"The use of big data, deep content analytics and social technologies delivered via SoftLayer's cloud holds the promise of enabling a truly personalised and exceptional educational experience, which has the potential to transform the entire education industry," said Michael D. King, Vice President, Global Education Industry at IBM.

"Education, to be effective, must become more personal, engaging, and efficient in education institutions of all shapes and sizes alike; we are excited to help LSBU embark on this journey of transformation."

The game certainly has changed. As competition has become fiercer and pricing wars have ensued, IBM has kept focused on its goal of giving customers more of what they want.

IBM has bolstered its partner network to the tune of 1,000 additional sign-ups. More than 300 services are now available on SoftLayer, including the recently announced development platform BlueMix.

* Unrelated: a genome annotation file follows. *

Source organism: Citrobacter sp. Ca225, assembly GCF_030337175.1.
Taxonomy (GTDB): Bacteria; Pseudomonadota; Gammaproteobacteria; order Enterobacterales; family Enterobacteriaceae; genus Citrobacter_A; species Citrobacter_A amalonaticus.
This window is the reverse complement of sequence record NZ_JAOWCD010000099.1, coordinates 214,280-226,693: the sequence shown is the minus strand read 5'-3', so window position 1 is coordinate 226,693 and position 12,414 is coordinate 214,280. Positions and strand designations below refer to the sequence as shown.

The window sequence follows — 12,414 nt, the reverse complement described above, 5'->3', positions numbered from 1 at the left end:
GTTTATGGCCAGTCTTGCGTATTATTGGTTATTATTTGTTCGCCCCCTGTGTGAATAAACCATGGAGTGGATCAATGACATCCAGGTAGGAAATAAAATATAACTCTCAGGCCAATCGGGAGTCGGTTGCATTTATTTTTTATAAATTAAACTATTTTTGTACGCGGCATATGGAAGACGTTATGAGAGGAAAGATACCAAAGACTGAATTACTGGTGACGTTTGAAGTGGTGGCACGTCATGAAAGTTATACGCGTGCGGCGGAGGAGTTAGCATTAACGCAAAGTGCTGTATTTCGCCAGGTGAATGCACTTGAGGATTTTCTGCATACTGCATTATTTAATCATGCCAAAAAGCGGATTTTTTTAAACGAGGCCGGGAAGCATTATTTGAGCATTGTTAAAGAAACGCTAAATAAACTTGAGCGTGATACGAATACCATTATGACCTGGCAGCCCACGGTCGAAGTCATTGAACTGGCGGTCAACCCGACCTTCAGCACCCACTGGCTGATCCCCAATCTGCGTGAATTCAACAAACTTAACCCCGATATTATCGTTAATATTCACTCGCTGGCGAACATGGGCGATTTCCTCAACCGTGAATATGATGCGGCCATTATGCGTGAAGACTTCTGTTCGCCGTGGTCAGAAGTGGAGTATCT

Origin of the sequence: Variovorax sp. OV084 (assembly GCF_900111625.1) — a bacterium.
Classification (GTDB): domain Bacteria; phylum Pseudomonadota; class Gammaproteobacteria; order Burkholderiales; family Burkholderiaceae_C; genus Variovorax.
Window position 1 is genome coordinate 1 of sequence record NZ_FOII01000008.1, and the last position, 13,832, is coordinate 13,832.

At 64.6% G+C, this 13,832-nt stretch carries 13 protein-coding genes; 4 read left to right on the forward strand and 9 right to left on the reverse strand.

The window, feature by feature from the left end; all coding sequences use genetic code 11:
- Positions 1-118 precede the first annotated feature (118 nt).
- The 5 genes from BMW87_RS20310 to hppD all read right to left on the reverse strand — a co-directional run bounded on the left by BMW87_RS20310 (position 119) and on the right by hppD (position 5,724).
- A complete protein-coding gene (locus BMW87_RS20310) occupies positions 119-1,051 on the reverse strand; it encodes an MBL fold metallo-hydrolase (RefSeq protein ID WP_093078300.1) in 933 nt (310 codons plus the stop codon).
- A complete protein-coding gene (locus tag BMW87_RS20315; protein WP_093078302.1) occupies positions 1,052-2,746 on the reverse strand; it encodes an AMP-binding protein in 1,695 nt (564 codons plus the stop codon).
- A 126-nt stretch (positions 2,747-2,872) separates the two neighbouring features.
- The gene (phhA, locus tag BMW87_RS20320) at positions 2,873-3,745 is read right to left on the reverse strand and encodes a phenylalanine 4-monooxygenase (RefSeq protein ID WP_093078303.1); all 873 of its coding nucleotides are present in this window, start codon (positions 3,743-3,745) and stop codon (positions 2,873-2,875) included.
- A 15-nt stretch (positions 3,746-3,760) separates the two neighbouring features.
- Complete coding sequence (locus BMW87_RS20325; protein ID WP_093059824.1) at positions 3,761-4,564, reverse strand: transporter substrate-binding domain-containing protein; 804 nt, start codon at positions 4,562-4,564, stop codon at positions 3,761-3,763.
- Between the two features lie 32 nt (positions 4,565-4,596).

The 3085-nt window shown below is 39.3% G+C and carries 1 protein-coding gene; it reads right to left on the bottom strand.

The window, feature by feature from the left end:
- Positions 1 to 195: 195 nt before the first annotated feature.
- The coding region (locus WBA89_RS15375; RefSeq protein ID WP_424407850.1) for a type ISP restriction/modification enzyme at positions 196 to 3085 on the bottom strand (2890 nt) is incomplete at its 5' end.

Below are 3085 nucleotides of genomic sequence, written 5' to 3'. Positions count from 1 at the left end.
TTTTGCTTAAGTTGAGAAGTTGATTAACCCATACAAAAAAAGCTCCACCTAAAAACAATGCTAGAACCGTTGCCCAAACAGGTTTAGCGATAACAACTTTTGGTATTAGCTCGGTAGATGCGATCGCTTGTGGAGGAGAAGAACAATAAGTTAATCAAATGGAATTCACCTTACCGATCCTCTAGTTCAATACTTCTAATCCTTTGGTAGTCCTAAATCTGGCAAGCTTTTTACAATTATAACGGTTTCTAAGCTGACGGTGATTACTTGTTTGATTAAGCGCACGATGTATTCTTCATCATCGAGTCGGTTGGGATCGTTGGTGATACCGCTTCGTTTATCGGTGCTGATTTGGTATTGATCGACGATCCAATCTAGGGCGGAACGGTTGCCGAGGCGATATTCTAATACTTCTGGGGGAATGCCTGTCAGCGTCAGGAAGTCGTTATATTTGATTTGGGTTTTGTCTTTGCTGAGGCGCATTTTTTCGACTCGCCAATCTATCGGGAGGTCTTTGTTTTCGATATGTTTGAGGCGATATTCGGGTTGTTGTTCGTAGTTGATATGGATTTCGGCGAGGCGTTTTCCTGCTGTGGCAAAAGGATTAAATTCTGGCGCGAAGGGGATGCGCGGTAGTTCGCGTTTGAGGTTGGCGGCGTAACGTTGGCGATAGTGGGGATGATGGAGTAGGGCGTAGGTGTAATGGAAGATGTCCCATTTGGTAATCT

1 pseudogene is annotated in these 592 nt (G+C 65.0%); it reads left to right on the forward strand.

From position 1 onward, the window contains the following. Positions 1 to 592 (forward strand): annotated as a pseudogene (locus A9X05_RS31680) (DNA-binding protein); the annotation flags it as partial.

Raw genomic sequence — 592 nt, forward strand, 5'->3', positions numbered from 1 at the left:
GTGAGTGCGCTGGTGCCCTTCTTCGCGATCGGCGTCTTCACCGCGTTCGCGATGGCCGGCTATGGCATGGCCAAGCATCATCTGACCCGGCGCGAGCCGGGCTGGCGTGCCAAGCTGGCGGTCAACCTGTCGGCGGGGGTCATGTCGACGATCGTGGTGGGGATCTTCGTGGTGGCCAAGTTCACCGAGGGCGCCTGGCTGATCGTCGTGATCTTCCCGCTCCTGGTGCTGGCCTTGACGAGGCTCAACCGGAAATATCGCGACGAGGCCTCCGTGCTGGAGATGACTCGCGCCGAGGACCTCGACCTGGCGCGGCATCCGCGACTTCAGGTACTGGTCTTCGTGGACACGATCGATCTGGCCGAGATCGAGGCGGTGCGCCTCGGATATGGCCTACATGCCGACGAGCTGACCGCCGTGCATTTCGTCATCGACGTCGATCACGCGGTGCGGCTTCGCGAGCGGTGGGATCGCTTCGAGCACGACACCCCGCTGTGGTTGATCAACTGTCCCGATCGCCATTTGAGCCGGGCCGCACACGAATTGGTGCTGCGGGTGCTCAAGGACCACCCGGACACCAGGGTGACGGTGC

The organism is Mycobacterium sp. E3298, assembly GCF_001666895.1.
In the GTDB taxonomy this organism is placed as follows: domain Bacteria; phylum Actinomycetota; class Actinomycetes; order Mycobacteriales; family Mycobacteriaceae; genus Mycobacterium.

"In its first year, SoftLayer has proven to be a pivotal acquisition for IBM Cloud. SoftLayer has quickly become the foundation of IBM's cloud portfolio anchoring our infrastructure, platform and software-as-a-service offerings and transforming the fortunes of many industry companies from web start ups to established enterprises looking for the speed, flexibility and security that hybrid cloud environments provide," Clementi added.

"Of all the options for public or private clouds in the market, IBM Cloud with all of its resources, assets and expertise is the logical choice for a world where the volume and complexity of data-rich workloads grows exponentially every day."

Since 2007, IBM has acquired 17 companies in the cloud space. Cloud income grew by 80 per cent in 2012 and the firm aims to generate $7 billion from cloud revenue annually by 2015. What it has gained and developed customers, solutions, expertise, kudos and more through the SoftLayer acquisition will be ever-more central to achieving that and other goals going forward.